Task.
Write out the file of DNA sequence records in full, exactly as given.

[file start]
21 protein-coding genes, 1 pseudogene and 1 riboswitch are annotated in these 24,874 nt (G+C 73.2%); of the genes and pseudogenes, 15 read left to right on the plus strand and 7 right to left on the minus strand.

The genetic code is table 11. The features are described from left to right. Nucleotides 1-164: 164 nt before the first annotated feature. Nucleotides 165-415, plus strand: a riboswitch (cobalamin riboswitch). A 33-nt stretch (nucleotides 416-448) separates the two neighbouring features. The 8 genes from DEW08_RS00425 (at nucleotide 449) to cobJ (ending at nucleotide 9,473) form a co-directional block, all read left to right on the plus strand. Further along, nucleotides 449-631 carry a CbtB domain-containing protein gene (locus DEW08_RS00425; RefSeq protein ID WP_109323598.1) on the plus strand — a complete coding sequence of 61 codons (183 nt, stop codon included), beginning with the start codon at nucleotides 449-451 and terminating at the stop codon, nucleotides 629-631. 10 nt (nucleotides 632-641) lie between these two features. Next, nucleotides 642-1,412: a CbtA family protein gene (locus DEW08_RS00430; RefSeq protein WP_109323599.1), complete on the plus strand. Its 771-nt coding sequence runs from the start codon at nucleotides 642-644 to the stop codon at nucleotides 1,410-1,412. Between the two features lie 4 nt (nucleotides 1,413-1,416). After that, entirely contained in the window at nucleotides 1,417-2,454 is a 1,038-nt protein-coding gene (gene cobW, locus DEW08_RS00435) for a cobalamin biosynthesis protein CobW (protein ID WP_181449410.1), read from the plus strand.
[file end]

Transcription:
21 protein-coding genes, 1 pseudogene and 1 riboswitch are annotated in these 24,874 nt (G+C 73.2%); of the genes and pseudogenes, 15 read left to right on the plus strand and 7 right to left on the minus strand.

The genetic code is table 11. The features are described from left to right. Nucleotides 1-164: 164 nt before the first annotated feature. Nucleotides 165-415, plus strand: a riboswitch (cobalamin riboswitch). A 33-nt stretch (nucleotides 416-448) separates the two neighbouring features. The 8 genes from DEW08_RS00425 (at nucleotide 449) to cobJ (ending at nucleotide 9,473) form a co-directional block, all read left to right on the plus strand. Further along, nucleotides 449-631 carry a CbtB domain-containing protein gene (locus DEW08_RS00425; RefSeq protein ID WP_109323598.1) on the plus strand — a complete coding sequence of 61 codons (183 nt, stop codon included), beginning with the start codon at nucleotides 449-451 and terminating at the stop codon, nucleotides 629-631. 10 nt (nucleotides 632-641) lie between these two features. Next, nucleotides 642-1,412: a CbtA family protein gene (locus DEW08_RS00430; RefSeq protein WP_109323599.1), complete on the plus strand. Its 771-nt coding sequence runs from the start codon at nucleotides 642-644 to the stop codon at nucleotides 1,410-1,412. Between the two features lie 4 nt (nucleotides 1,413-1,416). After that, entirely contained in the window at nucleotides 1,417-2,454 is a 1,038-nt protein-coding gene (gene cobW, locus DEW08_RS00435) for a cobalamin biosynthesis protein CobW (protein ID WP_181449410.1), read from the plus strand.